The grounds are grassy & clear of underbrush. Much of the "soil" is actually sand, which is unusual in marshy/swampy Southern Louisiana. For sand, the only area that rivals this one (that I've seen,) is Fontainebleau State Park.
The recent rising and falling of the river's level due to rains & freezing temperatures were recorded in the sand on the riverbank. This was the lowest I've ever seen this river (but it's rained since then.)
I liked the way the wavy tree reflections seemed to turn into wavy deposits in the river, itself (towards the bottom of the photo.) I'm often intrigued by water's transparency & reflectiveness at the same time. It's little wonder the Celts considered water a gateway to the Otherworld.
Our state tree, found all over the area; the baldcypress, shown here with many "knees" (the woody protuberances.) To date no one knows what the knees are for, but theories range from helping the tree "breathe" to stabilizing it in swampy areas.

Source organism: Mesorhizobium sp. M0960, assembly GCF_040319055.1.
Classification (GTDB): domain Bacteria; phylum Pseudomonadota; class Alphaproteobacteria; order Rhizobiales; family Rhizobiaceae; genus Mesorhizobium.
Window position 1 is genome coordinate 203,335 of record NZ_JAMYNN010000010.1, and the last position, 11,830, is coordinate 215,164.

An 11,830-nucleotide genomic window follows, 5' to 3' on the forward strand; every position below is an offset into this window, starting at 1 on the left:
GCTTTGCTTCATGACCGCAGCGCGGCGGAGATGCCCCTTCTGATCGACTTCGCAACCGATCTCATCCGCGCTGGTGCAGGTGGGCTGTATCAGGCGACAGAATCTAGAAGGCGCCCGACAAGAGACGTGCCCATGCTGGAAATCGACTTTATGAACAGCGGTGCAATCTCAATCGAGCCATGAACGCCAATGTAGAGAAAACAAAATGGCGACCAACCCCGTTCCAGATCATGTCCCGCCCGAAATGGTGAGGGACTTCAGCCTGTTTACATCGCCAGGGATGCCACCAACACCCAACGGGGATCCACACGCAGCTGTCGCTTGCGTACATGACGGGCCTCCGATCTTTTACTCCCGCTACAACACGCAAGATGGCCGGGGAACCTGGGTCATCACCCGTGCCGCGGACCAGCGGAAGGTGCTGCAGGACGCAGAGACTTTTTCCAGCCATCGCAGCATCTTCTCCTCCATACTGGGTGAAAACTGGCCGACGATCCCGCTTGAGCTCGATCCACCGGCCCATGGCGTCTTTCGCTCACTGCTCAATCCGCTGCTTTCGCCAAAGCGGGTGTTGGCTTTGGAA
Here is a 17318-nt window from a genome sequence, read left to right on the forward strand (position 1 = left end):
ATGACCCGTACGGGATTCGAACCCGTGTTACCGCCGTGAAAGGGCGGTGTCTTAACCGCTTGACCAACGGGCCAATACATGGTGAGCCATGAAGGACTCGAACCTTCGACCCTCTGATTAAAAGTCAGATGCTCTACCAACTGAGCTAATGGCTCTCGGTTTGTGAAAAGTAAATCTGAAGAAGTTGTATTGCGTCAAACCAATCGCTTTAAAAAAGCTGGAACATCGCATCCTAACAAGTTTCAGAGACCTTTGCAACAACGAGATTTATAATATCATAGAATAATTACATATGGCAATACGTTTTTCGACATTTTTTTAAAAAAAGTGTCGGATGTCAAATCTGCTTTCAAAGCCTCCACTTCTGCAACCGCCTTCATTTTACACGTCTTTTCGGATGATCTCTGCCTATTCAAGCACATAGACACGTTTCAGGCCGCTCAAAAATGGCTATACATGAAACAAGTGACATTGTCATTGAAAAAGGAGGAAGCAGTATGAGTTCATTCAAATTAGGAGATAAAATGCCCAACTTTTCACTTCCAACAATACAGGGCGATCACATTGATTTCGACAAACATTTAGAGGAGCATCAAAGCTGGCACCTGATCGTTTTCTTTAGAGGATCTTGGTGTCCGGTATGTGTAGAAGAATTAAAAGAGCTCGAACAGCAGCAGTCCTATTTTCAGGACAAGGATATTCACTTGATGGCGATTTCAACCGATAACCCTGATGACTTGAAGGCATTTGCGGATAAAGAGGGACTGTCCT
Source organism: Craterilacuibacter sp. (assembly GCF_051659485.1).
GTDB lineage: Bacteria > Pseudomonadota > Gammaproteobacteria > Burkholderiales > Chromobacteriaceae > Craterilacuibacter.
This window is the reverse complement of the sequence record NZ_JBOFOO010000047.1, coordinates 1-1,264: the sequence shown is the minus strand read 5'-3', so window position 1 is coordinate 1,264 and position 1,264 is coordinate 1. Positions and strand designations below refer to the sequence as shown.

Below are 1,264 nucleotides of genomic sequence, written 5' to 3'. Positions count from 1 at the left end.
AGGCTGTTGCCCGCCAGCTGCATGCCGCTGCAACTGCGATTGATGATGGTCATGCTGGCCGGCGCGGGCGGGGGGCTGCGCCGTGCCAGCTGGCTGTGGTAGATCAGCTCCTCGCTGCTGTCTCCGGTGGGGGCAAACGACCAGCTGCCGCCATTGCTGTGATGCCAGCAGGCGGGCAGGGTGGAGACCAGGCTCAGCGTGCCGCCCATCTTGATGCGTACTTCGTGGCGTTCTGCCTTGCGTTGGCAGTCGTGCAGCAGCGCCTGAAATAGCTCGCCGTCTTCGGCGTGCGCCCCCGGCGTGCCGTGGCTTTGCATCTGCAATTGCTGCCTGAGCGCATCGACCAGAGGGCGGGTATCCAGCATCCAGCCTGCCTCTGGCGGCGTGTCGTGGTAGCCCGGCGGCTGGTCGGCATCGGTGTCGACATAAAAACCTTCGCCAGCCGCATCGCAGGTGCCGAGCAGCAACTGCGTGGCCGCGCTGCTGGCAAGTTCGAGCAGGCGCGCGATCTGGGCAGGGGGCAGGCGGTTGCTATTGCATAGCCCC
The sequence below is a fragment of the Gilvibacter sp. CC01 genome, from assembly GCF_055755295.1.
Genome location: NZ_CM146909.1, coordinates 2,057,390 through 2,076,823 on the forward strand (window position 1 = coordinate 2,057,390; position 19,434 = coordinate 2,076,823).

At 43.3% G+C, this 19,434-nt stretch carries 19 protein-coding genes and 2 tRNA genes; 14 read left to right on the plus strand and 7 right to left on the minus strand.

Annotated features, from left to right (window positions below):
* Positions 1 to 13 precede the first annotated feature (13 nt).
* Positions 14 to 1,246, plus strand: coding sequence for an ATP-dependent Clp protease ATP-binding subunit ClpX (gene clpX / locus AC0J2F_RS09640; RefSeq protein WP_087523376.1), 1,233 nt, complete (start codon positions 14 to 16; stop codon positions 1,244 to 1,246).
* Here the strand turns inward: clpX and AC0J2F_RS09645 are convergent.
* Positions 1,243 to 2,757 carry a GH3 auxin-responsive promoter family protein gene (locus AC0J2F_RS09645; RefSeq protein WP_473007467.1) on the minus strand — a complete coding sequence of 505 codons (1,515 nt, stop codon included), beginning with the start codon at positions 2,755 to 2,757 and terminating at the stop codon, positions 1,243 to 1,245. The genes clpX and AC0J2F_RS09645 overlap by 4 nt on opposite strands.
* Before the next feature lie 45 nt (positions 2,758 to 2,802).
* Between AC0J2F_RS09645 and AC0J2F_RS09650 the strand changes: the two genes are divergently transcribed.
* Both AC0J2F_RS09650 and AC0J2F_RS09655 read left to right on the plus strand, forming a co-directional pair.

Other trees at the park include sweet gum & the ever-invasive Chinese tallow. There's also a large wall of bamboo running along one side of the park.
Epiphytes & ferns thrive in our hot, humid climate. It's not unusual to see trees covered with their own gardens, a blatant, visual reminder of the concept of the "ecosystem." (Go back & click on my photo of the baldcypress if you need more proof.)
We saw some bluebirds, which seem to be permanent residents of the park. A red-headed woodpecker landed very close to our picnic, but beat a hasty retreat when it saw us. There were also some kind of heron or egret tracks in the sand by the river, which certainly does have fish (although I couldn't tell you what kinds.)
If you have kids, there's a large, jungle gym kind of structure on the grounds. If you don't have kids (like me,) there's enough space to get away from it & enjoy some peace & quiet. It's really quite a lovely spot for a picnic, regardless of the size or make up of one's "family."